Pilates: Not Another Fitness Fad
15th August 2018
As you enter the studio, on the right, there is a framed photograph with one of Joseph Pilates’ most famous quotes:
"In 10 sessions you'll feel the difference, in 20 sessions you'll see the difference, and in 30 sessions you'll have a whole new body."
This is a bold claim! You can see why it’s used by Pilates studios the world over to attract custom. Complete physical transformation in just 30 classes? Sign me up!
When I first read this, alarm bells started ringing in my brain. "Here we go again," I thought. "Yet another form of exercise where the focus isn’t about health and wellbeing but about something as boring and unimportant as physical appearance". In a world where we’re conditioned to be dissatisfied with just about everything we have, from our belongings to our own physical looks, no wonder the prospect of a "whole new body" is an effective marketing tool.
However, I decided to silence the alarm bells, reserve judgment and keep an open mind. And I’m glad I did. Here’s why…
First of all, we need to think about this quote in the context and time period in which it was said. Joseph Pilates was born in 1883. He endured various illnesses throughout his childhood, including asthma, rickets and rheumatic fever. You can see why he endeavoured to improve his physical health. And his dedication to exercise really paid off – he transformed from sickly child into gymnast, skier, boxer and diver.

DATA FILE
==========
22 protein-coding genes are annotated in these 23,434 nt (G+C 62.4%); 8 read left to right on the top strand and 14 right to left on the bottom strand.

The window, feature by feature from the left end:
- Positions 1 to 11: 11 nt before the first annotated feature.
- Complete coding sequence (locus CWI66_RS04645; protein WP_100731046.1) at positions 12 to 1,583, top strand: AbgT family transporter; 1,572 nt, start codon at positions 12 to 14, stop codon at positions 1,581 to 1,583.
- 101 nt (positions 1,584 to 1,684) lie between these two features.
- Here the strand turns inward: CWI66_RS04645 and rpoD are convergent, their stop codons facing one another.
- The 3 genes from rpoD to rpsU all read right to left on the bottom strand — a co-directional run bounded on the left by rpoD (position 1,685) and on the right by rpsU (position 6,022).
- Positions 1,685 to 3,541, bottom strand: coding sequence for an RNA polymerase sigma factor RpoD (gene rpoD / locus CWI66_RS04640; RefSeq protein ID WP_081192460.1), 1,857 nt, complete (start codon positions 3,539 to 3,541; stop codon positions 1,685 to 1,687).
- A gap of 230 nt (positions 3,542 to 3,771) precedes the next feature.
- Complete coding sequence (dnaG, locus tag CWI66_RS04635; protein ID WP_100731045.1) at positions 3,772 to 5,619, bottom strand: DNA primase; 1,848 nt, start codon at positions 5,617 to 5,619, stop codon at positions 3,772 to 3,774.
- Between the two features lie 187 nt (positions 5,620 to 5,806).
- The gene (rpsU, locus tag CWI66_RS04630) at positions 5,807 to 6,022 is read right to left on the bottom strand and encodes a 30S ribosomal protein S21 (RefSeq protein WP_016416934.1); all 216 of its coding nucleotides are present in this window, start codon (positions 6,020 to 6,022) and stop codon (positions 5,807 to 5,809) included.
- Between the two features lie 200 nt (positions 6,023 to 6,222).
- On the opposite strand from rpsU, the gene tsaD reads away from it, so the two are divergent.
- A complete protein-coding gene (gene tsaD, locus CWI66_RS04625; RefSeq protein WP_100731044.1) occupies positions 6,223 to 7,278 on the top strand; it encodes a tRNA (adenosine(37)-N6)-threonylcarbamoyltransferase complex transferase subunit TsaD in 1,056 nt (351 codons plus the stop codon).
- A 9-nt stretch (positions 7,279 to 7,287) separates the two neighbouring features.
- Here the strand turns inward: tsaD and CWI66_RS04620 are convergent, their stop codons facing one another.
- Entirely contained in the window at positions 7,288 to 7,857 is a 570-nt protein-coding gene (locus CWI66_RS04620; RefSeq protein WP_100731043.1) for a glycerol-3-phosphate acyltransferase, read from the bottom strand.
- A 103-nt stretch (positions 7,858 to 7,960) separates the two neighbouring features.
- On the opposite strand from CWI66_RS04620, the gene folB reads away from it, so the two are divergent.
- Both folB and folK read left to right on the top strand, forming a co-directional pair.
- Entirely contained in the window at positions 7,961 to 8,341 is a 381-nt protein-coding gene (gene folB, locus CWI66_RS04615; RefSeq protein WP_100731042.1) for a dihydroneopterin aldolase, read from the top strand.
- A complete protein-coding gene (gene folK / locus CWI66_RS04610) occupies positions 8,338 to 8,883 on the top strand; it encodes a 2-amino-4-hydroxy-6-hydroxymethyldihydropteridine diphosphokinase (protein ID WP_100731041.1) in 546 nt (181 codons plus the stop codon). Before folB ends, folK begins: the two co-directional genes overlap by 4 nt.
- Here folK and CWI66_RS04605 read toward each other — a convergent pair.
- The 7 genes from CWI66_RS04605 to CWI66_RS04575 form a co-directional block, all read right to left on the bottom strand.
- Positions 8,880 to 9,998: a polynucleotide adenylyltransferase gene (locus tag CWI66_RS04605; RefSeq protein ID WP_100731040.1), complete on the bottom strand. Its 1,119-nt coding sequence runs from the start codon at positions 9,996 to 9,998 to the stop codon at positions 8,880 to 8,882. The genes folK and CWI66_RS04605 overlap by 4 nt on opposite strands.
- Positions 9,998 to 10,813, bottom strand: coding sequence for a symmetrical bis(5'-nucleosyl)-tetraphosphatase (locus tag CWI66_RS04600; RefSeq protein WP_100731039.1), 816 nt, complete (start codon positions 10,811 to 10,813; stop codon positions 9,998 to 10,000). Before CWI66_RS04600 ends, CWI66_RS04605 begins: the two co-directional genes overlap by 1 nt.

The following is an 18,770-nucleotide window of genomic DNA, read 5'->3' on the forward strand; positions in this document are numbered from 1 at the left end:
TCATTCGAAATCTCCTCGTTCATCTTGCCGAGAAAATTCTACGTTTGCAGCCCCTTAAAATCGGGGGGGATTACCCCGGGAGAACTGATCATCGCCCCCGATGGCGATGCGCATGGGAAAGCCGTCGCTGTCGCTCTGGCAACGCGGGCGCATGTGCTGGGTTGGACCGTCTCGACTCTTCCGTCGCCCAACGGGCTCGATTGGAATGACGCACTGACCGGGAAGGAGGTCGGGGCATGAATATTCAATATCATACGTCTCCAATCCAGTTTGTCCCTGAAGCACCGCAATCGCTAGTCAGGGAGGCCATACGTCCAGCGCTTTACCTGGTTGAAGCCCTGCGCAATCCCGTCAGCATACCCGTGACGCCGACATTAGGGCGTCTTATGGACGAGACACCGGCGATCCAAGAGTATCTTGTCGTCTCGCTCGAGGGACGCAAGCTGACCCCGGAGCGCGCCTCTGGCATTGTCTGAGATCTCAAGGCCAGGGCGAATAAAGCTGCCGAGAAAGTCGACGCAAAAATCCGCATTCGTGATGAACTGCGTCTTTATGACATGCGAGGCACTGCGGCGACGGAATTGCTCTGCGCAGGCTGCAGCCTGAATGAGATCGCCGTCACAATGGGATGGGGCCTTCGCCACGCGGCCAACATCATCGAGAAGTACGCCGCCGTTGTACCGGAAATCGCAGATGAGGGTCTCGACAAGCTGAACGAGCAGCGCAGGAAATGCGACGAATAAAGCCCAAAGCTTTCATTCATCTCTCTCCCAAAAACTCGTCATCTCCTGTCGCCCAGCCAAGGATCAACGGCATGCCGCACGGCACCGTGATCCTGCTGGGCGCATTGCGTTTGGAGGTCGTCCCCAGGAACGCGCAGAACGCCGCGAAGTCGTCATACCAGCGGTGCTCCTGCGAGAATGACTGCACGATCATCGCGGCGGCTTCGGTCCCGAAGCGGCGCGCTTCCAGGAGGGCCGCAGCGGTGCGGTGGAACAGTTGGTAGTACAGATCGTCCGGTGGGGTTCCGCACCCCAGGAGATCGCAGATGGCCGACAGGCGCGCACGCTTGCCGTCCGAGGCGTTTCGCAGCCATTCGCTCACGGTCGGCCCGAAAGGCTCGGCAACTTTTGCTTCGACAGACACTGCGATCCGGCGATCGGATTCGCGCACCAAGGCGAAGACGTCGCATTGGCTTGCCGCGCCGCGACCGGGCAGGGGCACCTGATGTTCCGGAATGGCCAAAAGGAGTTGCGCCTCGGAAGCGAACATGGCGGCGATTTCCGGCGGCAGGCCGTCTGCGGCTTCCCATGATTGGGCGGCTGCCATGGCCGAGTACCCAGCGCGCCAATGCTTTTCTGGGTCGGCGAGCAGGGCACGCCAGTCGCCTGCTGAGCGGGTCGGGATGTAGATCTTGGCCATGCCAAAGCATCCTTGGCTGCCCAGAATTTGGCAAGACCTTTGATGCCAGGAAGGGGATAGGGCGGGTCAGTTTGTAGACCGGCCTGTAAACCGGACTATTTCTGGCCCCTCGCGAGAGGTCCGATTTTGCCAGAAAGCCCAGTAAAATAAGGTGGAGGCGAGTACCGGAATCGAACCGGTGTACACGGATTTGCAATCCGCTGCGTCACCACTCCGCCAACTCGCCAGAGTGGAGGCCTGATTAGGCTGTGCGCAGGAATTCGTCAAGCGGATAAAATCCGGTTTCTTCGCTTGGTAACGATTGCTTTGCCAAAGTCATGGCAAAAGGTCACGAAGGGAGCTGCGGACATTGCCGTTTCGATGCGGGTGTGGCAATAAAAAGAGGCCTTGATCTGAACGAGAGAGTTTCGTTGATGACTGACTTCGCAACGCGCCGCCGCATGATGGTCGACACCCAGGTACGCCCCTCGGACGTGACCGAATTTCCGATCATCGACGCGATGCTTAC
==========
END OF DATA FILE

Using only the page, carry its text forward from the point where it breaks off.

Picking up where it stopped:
Next, fast forward to World War 1. Pilates worked as a caretaker and nurse in an internment camp in England with fellow German nationals. Here, he dedicated himself to improving the lives of the many inmates who were left with illnesses and physical injuries because of the war. He did this using his new method ‘Contrology’, which helped to re-build their strength, ease their pain and transform their potentially immobile or severely damaged bodies into bodies which functioned again.
So, his statement about achieving a "whole new body" certainly wouldn’t have had the connotations it does today. Instead of "a whole new body" in the superficial sense, Pilates’ "whole new body" meant a body that was pain-free, fatigue-free, strong and capable of things it wasn’t before: rehabilitation and transformation in a more holistic physical sense rather than just a surface-level one.
What’s really refreshing is that is this philosophy that is upheld at Bälans. You don’t hear words like bikini body, bingo wings, beach ready, summer bod, spare tyre, muffin top, love handles or mummy tummy here. At Bälans, Pilates is about helping all sorts of people to get their bodies working for them. Pilates helps mothers, pre- and post-birth, people with joint pain, back pain, runners, cyclists, aerial gymnasts, people with multiple sclerosis, people with arthritis, people going through the menopause and even little people like baby Albie who has hypotonia (poor muscle tone) caused by Prader-Willi Syndrome.
Over the past two months, I’ve been happy to see that Bälans isn’t here to transform the bodies of clients purely so they can look good and ‘hit the beach’ with confidence. That might be a nice side effect of practising Pilates, but I don’t think it’s the core goal. Instead, Bälans is here to help people work their bodies so that they feel as good as possible and can be used to enjoy life to the max.